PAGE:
• Using the FormFieldsCollection property field - This field can be used to bind workflow variables into a form by entering them as field keys in the Form Designer. They can have a direction specified as IN, IN/OUT, OUT. Variables in this field also contain form output when the direction is set to IN/OUT or OUT. This field supports only Dictionary<String,Argument> objects.
  • Using the FormFieldsInputData property field - This field can be used to pass JSON input data to the form. This field supports only valid JSON as strings or String variables.



These two methods are mutually exclusive, meaning that if one is used, the other one is ignored, and you cannot use both at the same time.

Dynamic Check Boxes

Dynamic check boxes enable you to view an entire list of data entries and select one or more, according to your use case. In order to use this feature, you must begin by creating a list or a dictionary of strings containing the data you want to use. For this example, we use a list of strings, stored in a list<string> object named doc:

doc = new List<string>();

Once the data is stored in the doc variable, we must add it to the FormFieldsCollection property field of the Create Form activity as an argument so it appears in the form. The form determines automatically that it is dealing with a set of dynamic check boxes and displays them accordingly. These check boxes can then be edited like normal ones from the Form Designer, selecting the number of minimum or maximum choices a user can make when working with them.

Conditional Drop-Downs

Conditional drop-downs enable you to pick a dataset that is being displayed in the form based on the choice made in another element of the form. For example, it enables you to select a specific country from a drop-down and display the states in that country.

In order to use this kind of drop-downs, you must create a parent drop-down, which is of the type list<string> or dictionary<string, string> and a child drop-down, which is of the type dictionary<string, list<string>> or dictionary<string, dictionary<string, string>>

Displaying a Default Tab

When working with a form that uses multiple Tabs, you can specify a tab to be displayed by default upon opening the form.

In order to do this, you must click the Edit button of the tab you want displayed by default and navigate to the Field Key configuration tab. Next, add a new Custom Property by using the Add Another button, and modify the parameter in the Key field to defaultTab and the parameter in the Value field to a number representing the tab you want to open by default.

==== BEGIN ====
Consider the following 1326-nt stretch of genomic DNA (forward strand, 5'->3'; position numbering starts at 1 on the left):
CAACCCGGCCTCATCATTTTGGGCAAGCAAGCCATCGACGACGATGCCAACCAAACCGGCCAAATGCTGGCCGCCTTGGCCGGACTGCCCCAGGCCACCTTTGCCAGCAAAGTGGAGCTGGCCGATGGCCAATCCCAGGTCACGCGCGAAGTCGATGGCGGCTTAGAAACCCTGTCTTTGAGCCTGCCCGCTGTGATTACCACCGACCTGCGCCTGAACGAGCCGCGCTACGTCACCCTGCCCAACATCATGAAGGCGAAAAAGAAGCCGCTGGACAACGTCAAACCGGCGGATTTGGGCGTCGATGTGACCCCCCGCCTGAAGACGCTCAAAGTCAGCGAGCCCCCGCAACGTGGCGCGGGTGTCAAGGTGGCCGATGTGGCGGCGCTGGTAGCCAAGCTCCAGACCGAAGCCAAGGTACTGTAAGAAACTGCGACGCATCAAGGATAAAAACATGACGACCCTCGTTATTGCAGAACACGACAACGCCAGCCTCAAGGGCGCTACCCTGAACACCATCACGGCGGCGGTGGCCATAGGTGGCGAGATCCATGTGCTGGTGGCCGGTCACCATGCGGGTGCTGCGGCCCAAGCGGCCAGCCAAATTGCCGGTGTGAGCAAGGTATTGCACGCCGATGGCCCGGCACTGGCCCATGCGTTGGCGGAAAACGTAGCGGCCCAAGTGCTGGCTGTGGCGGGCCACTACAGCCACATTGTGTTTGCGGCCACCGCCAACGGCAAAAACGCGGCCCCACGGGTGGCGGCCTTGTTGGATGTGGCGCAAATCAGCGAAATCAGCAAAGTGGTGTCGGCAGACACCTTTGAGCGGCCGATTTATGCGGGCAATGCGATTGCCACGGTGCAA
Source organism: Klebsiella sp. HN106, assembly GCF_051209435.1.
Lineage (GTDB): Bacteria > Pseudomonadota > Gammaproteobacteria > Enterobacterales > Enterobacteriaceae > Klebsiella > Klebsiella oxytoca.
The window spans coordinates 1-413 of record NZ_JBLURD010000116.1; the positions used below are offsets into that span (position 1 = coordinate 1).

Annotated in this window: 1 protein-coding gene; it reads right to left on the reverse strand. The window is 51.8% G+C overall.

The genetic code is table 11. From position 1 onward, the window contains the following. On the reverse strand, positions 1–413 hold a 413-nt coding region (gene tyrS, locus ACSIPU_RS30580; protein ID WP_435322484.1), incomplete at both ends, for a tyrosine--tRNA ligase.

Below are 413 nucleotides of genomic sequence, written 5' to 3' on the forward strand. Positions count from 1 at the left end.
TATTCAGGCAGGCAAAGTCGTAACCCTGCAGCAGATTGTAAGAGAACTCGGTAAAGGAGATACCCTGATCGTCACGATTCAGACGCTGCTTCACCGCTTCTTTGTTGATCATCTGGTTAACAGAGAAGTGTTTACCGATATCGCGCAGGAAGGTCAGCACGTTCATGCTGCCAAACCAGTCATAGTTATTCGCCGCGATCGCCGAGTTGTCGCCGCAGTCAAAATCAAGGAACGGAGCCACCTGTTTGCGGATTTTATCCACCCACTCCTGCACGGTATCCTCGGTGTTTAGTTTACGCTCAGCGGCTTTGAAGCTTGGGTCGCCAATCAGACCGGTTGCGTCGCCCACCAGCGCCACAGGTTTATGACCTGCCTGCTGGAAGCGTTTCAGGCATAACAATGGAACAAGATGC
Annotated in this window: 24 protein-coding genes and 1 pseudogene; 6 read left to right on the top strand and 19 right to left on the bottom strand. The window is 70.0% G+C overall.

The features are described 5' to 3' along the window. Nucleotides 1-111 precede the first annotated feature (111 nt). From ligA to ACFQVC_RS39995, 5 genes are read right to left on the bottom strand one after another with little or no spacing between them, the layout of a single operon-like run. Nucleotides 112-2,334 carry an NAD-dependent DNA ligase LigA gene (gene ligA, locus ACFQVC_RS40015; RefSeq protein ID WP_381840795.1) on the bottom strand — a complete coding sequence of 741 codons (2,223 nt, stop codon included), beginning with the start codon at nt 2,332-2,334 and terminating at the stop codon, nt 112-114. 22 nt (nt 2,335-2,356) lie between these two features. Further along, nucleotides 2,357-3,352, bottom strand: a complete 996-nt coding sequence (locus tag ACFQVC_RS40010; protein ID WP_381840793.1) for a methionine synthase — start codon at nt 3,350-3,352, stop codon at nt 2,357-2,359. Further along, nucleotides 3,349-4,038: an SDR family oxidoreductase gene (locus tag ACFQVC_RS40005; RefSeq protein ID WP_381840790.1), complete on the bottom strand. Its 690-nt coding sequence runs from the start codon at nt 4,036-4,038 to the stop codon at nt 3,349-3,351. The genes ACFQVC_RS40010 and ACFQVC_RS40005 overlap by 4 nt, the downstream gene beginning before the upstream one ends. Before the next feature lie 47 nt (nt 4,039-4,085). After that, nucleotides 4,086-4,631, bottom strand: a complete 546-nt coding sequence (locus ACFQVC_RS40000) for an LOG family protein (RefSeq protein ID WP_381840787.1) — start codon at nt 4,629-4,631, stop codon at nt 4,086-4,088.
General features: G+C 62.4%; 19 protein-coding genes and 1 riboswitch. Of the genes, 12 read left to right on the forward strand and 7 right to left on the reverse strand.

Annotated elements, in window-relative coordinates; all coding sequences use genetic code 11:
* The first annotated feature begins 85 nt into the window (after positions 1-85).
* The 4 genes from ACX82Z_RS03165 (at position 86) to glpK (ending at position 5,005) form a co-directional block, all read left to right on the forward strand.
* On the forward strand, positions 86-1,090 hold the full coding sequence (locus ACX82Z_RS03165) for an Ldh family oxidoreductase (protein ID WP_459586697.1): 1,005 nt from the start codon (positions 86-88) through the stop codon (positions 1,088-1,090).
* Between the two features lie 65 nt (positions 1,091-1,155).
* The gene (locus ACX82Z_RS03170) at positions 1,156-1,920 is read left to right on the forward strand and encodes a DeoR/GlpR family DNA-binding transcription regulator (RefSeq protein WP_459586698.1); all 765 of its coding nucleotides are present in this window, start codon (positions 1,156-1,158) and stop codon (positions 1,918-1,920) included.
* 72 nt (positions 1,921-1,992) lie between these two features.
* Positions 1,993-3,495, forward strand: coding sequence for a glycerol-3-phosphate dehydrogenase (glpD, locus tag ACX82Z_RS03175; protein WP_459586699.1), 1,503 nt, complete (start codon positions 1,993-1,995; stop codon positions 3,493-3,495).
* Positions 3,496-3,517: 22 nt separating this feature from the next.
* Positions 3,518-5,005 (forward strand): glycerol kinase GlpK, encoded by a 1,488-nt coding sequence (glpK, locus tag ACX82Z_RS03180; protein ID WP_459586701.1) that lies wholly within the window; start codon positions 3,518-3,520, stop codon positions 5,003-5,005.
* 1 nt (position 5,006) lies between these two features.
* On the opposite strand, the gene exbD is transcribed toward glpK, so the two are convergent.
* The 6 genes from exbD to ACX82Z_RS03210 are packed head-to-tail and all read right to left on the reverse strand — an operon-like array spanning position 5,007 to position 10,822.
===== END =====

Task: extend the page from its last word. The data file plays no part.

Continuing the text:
The first tab in the form is represented by the number 0 in the Value field, and all subsequent fields increment this number.

If we had a total of 5 tabs, to specify the first tab we would have to use 0 in the Value field, to specify the second one, we would have to use 1, and so on until the fifth tab, where we would have to use 4.

For example if we have a form that contains 3 tabs and we want to make the third tab be open by default, a new Custom Property must be created with the Key set to defaultTab and the Value to 2.



Please note that only static values can be used for the Value field.

Displaying Images in Forms

You can display images in your forms, both local image files as well as Base64 encoded images.

Local Image File

To upload local image files in your forms, you must simply use the Content form element and use its Insert Image functionality, which prompts you to browse for the image file you want to use.

HTML Element Local Image File

You can use the HTML Element form component to display a local image in your forms. To do this, you must add the following code in the Content section of the form component: <img src="/file://path-to-file" />, where path-to-file is the path to the file you want to display.

If, for example, the path you want to use is c:\folder\image.jpg, the code you have to use looks like:

<img src="/file://c:\folder\image.jpg" />

Base64 Encoded Image

You can also use an HTML Element form component configured to contain an image converted into Base64. If, for example, the image you want to use, converted to Base64, is stored in a variable called img, you have to enter the following code in the Content section of the component:

<img src="data:image/png;base64,{{data.img}}"  />



Using this method enables you to change the image dynamically.

Displaying PDF Files in Forms

You can display the contents of a PDF file by using the HTML Element form component. To do this, you must add the following code in the Content section of the form component: <iframe src="/file://path-to-file" />, where path-to-file is the path to the file you want to read.

If, for example, the path you want to use is c:\folder\doc.pdf, the code you have to use looks like:

<iframe src="/file://c:\folder\doc.pdf" />

You can set the height and width of the pdf by simply adding width=value height=value to the code, where value is the size you want to use, in pixels.

Updated 3 days ago

About the Form Activities Pack